Away from the heart of the village, a new Victorian-style house with an expansive porch, is rising. It is the Everett Jewish Life Center, and when dedicated on July 5, the Jewish community at Chautauqua will enjoy an official denominational house for the first time.

“With a significant Jewish population here in the summer there was no headquarters for Jews to assemble and enjoy things that such a place can offer, like a Jewish library and a kosher kitchen,” says New York businesswoman, activist and philanthropist Edith Everett, who stepped forward to fund and create the house in memory of her husband Henry. “A Jewish house adds to the feeling of belonging,” adds Everett, who often vacationed at Chautauqua with her husband.

While I visited Chautauqua, the Hebrew Congregation sponsored a talk by resident Saul Messinger. His was a moving talk to a packed house in Hurlburt Church about his experience as a child on the ill-fated 1939 voyage of the St. Louis, whose Jewish passengers were forced to return to Europe after being refused entry by Cuba and the United States. At the cookies and punch reception afterward I met Carol Wolsch of Pittsburgh. “I’ve been coming here for 25 years with my husband, who has always been in love with Chautauqua,” she told me. “I have always had an empty feeling being in a Christian environment. It wasn’t until I found the Hebrew Congregation that I became comfortable.” Wolsch became a bat mitzvah there and later a president of the congregation. “Still,” she continued. “I have always found something missing. This was the first year that I felt excited about coming here and it’s because of the Jewish house.”

The Hebrew Congregation will continue to hold services at Hurlburt Church because of its large capacity and due to tradition, a concept that carries weight at Chautauqua. Other activities, including the all-important social hour or “conversations,” a Chautauqua ritual, will move to the Everett Jewish Life Center. The congregation will use the space alongside Chabad. “The house provides the opportunity for people of different backgrounds to mix,” says Everett.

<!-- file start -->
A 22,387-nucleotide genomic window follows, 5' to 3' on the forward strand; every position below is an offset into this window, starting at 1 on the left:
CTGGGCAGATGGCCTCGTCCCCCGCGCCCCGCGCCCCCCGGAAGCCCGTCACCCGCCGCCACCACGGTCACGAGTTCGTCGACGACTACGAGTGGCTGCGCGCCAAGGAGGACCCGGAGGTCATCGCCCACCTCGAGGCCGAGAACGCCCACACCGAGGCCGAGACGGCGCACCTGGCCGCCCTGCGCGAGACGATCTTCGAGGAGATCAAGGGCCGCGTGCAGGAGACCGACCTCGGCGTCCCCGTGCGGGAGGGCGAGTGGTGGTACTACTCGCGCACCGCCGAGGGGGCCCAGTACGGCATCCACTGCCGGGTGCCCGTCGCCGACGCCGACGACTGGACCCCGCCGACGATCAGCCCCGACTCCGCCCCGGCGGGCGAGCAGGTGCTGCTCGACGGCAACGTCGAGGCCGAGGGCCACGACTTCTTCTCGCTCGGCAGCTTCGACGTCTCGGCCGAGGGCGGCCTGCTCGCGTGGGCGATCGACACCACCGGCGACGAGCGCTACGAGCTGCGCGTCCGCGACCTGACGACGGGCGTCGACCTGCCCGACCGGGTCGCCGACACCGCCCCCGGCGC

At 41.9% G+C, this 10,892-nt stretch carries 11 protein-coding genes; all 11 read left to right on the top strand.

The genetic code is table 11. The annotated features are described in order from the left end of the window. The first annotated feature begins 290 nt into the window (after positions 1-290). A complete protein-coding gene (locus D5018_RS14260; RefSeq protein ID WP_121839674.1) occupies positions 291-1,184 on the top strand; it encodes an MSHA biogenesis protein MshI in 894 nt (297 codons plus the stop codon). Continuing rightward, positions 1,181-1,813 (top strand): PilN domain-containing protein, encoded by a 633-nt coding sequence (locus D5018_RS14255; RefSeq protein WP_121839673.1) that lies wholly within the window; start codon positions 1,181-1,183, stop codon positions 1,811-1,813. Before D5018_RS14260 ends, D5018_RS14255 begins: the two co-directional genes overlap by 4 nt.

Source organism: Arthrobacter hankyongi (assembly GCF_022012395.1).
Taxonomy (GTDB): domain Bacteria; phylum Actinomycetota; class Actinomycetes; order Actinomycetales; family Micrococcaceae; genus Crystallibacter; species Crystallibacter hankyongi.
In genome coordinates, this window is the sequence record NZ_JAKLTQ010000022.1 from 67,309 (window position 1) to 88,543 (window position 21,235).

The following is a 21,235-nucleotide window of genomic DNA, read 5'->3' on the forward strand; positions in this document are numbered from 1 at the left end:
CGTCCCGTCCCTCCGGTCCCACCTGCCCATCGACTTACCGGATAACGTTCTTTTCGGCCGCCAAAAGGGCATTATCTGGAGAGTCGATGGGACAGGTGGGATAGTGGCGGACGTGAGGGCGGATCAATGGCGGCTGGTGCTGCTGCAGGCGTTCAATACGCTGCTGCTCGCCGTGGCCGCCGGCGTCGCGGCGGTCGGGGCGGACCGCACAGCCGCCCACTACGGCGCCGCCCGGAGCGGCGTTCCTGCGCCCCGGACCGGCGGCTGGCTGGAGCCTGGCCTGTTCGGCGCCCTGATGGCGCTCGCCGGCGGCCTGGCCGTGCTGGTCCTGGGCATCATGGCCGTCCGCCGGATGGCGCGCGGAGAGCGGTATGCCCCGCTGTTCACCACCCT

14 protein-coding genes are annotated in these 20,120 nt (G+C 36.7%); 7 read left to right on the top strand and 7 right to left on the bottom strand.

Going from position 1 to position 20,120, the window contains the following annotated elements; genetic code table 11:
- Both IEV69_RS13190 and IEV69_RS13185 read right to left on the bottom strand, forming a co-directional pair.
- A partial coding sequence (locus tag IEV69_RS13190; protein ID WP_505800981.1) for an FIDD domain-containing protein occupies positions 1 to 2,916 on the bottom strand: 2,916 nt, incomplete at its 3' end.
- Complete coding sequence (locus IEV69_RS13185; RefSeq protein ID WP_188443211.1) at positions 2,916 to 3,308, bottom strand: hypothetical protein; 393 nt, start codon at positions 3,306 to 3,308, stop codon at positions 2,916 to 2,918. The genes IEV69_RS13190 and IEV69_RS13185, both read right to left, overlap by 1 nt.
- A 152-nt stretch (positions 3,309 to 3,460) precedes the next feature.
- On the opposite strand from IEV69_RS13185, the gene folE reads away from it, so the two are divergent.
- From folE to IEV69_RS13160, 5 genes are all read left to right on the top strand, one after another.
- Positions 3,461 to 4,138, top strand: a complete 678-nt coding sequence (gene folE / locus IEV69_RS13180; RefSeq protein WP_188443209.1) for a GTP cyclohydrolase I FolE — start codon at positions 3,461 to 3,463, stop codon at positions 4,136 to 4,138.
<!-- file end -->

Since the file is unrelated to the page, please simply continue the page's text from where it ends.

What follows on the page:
The Chautauqua Institution’s Abrahamic initiative also includes plans for a Muslim house. “We think it will attract Muslims,” says Campbell, chair of the religion department. Although none currently own homes at Chautauqua, the religion department created a young adult program in 2006 that brings in young college graduates—one Jew, one Christian, one Muslim—to work together. One of their joint activities is to lead Muslim Juma prayers on Fridays.

A committee of Muslims has begun the process that will lead to construction of a house. “The next wave is to move beyond the Abrahamic faiths to the eastern religions. Then you begin to get into religions that are less structured….” She trails off.

Campbell is delighted to see Chautauqua diversify, reaching out to Hispanic and African-American families as well as people of varied faiths. “Chautauqua is a quintessentially midwestern place,” she says. “The saying is ‘as Ohio goes so goes the nation.’ It bespeaks that our Union has become a welcoming nation for people of all faiths. Not to say that there aren’t strong prejudices that need to be overcome. I think of Chautauqua as the canary in the mine. The fact that the bird can fly shows that there is openness in our society.”